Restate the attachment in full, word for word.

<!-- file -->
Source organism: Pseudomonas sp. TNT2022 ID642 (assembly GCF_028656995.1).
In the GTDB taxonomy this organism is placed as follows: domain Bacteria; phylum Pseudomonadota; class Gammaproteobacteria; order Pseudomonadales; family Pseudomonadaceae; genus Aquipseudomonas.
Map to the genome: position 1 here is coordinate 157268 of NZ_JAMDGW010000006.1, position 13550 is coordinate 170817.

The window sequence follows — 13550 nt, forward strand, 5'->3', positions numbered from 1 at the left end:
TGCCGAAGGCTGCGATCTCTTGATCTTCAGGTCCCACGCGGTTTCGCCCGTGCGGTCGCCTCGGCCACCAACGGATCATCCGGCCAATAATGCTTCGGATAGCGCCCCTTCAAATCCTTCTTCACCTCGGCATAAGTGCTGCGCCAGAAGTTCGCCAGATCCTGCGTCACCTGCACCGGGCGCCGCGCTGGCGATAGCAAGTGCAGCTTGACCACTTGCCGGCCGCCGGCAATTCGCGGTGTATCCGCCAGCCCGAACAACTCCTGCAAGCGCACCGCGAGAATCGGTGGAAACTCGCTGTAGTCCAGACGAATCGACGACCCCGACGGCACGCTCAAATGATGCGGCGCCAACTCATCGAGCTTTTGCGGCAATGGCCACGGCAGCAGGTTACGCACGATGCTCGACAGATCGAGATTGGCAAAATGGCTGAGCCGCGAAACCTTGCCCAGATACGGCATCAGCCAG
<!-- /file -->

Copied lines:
Source organism: Pseudomonas sp. TNT2022 ID642 (assembly GCF_028656995.1).
In the GTDB taxonomy this organism is placed as follows: domain Bacteria; phylum Pseudomonadota; class Gammaproteobacteria; order Pseudomonadales; family Pseudomonadaceae; genus Aquipseudomonas.
Map to the genome: position 1 here is coordinate 157268 of NZ_JAMDGW010000006.1, position 13550 is coordinate 170817.

The window sequence follows — 13550 nt, forward strand, 5'->3', positions numbered from 1 at the left end:
TGCCGAAGGCTGCGATCTCTTGATCTTCAGGTCCCACGCGGTTTCGCCCGTGCGGTCGCCTCGGCCACCAACGGATCATCCGGCCAATAATGCTTCGGATAGCGCCCCTTCAAATCCTTCTTCACCTCGGCATAAGTGCTGCGCCAGAAGTTCGCCAGATCCTGCGTCACCTGCACCGGGCGCCGCGCTGGCGATAGCAAGTGCAGCTTGACCACTTGCCGGCCGCCGGCAATTCGCGGTGTATCCGCCAGCCCGAACAACTCCTGCAAGCGCACCGCGAGAATCGGTGGAAACTCGCTGTAGTCCAGACGAATCGACGACCCCGACGGCACGCTCAAATGATGCGGCGCCAACTCATCGAGCTTTTGCGGCAATGGCCACGGCAGCAGGTTACGCACGATGCTCGACAGATCGAGATTGGCAAAATGGCTGAGCCGCGAAACCTTGCCCAGATACGGCATCAGCCAG